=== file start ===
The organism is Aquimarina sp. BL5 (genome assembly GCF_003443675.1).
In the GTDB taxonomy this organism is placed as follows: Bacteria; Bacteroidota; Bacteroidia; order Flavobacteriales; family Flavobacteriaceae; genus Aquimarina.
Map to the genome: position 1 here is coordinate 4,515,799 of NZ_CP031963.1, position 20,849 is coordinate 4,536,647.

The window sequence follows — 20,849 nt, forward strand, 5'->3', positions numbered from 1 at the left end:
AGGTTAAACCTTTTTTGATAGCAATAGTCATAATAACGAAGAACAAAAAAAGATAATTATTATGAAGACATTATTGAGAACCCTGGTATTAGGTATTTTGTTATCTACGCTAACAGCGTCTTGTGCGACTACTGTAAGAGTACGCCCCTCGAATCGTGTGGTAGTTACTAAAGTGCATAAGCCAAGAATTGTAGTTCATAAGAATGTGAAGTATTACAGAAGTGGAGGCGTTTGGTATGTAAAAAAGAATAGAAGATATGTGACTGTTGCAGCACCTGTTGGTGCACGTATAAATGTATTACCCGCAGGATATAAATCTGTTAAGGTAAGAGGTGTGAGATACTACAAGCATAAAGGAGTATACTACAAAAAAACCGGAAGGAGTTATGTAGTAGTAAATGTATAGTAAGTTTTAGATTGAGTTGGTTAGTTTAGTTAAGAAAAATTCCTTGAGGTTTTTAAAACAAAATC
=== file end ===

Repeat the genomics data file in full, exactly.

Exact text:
The organism is Aquimarina sp. BL5 (genome assembly GCF_003443675.1).
In the GTDB taxonomy this organism is placed as follows: Bacteria; Bacteroidota; Bacteroidia; order Flavobacteriales; family Flavobacteriaceae; genus Aquimarina.
Map to the genome: position 1 here is coordinate 4,515,799 of NZ_CP031963.1, position 20,849 is coordinate 4,536,647.

The window sequence follows — 20,849 nt, forward strand, 5'->3', positions numbered from 1 at the left end:
AGGTTAAACCTTTTTTGATAGCAATAGTCATAATAACGAAGAACAAAAAAAGATAATTATTATGAAGACATTATTGAGAACCCTGGTATTAGGTATTTTGTTATCTACGCTAACAGCGTCTTGTGCGACTACTGTAAGAGTACGCCCCTCGAATCGTGTGGTAGTTACTAAAGTGCATAAGCCAAGAATTGTAGTTCATAAGAATGTGAAGTATTACAGAAGTGGAGGCGTTTGGTATGTAAAAAAGAATAGAAGATATGTGACTGTTGCAGCACCTGTTGGTGCACGTATAAATGTATTACCCGCAGGATATAAATCTGTTAAGGTAAGAGGTGTGAGATACTACAAGCATAAAGGAGTATACTACAAAAAAACCGGAAGGAGTTATGTAGTAGTAAATGTATAGTAAGTTTTAGATTGAGTTGGTTAGTTTAGTTAAGAAAAATTCCTTGAGGTTTTTAAAACAAAATC